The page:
Retirement plan investment guarantees 7.125% interest

WASHINGTON — WASHINGTON -- Participants in the Civil Service Retirement System can earn a whopping 7.125 percent interest rate on an investment program called the voluntary contributions plan.

Contributions to the plan are invested in special government securities that are guaranteed to earn 7.125 percent in 1993.


The interest rate, which is calculated annually based on earnings from the previous year, has been dropping about three-quarters of a point a year since the mid-1980s. But next year's rate is still about twice as high as that for many certificates of deposit at commercial banks.

The plan is not open to participants in the Federal Employee Retirement System.


Participants in the voluntary plan, who must be employed full time, can contribute up to 10 percent of their salaries to the fund.

The money, plus interest, can be withdrawn in a lump sum when the participant retires, quits federal employment, takes a part-time federal job or is laid off.

Or participants can "roll" the money into their retirement annuity and receive it in their monthly pension checks. Each $100 of voluntary contributions will net $7 additional annuity each year, plus 20 cents for each year the participant is over age 55 at the time of retirement.

Most participants opt to withdraw their money in a lump sum before retirement to ensure they get back the full amount. Earnings are tax deferred, meaning that no tax is paid on the interest until the money is withdrawn.

Once the voluntary contribution money is withdrawn, participants cannot rejoin the program unless they are rehired full time by the federal government after a break of at least three days. Also, the employee must re-enroll in the Civil Service Retirement System.

Participants in the voluntary contribution plan who withdraw a lump sum because they are switching to part-time work can rejoin the program if they return to full-time employment. But they must first pay the Civil Service Retirement System an amount equal to 7 percent of the salary they earned working part time.

That is because part-time workers are not subject to the 7 percent payroll deduction that full-time employees pay. Part-time employees ordinarily do not receive retirement benefits.

If the participant chooses to roll the voluntary contribution money into the annuity, the employee also can opt to put a portion of it toward a survivor annuity. The designated survivor, who does not have to be a family member, may or may not be the person designated to receive the contributor's Civil Service Retirement System survivor annuity.


If the money is shared with a survivor, the participant's voluntary contribution annuity will be reduced by an amount ranging from 10 percent to 40 percent, depending on the age of the potential beneficiary.

Voluntary contributions are not subject to cost of living adjustments that other federal benefits receive.

Workers who wish to join the voluntary contributions plan can get a Standard Form 2804 (Application to Make Voluntary Contributions) from their payroll or personnel office.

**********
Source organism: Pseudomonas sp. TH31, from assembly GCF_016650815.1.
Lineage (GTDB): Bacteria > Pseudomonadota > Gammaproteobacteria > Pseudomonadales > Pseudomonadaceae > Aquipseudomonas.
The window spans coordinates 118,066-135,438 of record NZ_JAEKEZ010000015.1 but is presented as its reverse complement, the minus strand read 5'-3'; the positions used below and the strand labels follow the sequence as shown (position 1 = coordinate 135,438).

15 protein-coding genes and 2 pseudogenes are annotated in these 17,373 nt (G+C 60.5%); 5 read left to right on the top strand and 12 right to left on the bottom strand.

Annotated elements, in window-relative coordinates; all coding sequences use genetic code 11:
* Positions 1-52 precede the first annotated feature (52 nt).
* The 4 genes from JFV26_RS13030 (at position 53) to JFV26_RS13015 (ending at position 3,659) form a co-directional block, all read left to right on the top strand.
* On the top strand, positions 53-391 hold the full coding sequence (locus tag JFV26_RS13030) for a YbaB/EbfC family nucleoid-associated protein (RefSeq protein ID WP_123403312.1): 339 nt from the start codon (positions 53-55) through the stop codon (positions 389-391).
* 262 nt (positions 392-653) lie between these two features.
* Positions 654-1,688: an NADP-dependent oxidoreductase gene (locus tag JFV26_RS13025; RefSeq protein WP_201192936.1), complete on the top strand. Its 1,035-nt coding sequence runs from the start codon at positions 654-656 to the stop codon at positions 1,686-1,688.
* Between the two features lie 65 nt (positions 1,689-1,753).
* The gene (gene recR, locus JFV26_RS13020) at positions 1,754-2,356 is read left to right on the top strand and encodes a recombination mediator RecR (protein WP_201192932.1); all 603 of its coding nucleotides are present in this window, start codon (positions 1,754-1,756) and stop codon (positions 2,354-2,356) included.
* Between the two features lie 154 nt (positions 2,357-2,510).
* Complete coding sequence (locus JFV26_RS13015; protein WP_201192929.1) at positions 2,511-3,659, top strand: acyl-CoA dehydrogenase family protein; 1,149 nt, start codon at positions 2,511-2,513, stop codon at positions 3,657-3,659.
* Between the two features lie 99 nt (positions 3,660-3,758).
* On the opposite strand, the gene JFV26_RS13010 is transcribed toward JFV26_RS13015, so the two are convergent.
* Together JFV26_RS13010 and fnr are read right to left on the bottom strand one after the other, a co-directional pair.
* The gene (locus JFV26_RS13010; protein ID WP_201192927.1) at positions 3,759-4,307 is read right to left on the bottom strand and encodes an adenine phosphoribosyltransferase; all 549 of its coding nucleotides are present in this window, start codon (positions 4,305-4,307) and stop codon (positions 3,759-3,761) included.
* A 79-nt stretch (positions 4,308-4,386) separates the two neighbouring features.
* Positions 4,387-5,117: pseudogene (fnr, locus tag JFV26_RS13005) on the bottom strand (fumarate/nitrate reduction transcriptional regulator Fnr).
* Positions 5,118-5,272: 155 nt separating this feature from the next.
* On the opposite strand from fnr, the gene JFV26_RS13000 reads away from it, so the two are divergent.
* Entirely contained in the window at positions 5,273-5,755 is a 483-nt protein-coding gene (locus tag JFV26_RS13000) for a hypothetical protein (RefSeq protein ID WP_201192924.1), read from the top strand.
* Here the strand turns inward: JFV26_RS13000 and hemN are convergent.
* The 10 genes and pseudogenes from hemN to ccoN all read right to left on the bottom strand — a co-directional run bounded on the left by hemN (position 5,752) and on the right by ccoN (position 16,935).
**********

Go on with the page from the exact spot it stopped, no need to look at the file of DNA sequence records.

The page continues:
Payments cannot be made through payroll deductions, as regular retirement payments are made. Instead, participants must send checks in increments of $25 (for example, $25, $50, $175) to the Office of Personnel Management.

OPEN SEASON -- Federal employees who are thinking about switching health insurance plans should start perusing their stacks of information now. The annual period during which federal workers can switch carriers is Nov. 9 through Dec. 14.

Government employees who were expecting things to be easier this year will discover soon that Congress did not pass promised reforms of the Federal Employee Health Benefits Plan.


Many workers complain that the system is unwieldy and confusing because beneficiaries must choose between dozens of plans, and little information is provided at the workplace.

A reform bill was introduced twice in this Congress by Rep. Gary Ackerman, D-N.Y., but it "died on the vine" because of inaction by the Bush administration, according to Nick Nolan, executive director of the Federal Government Service Task Force.

The administration failed to produce a reform plan this year, as it had agreed to do, Mr. Nolan says.

EQUAL TIME -- Concern over large-scale layoffs at the Defense Department prompted Congress to pass hefty severance packages for both military and civilian Department of Defense personnel who are the victims of downsizing.

While federal workers' advocates are pleased with this victory, they are now turning their attention to federal workers who lack the same advantages.

For example, DOD civilians may receive up to $25,000 for voluntary resignations. They also are entitled to 18 months of health insurance on the government's tab and one year of job retraining at a DOD facility. The Federal Government Service Task Force is evaluating the packages of DOD civilians and working on legislation, to be introduced in the next Congress, to even the score for non-Defense civilians.


DISABILITY FRAUD -- An eight-month investigation by Cox News Service and the Dayton Daily News estimates that up to one-third of the $1.24 billion spent each year under the Federal Employees' Compensation Act is misspent on people who are not eligible for it.

Reporters told of one beneficiary who left his post office job years ago because of an allegedly strained back and was photographed playing golf and bowling, according to an Associated Press article.

Other payments were made to people who are in prison, who should have received a lower amount, or who had died, the article said.

Under the act, the medical bills of injured federal workers are paid by the government and they may receive up to 75 percent of their former salary tax-free, the article said.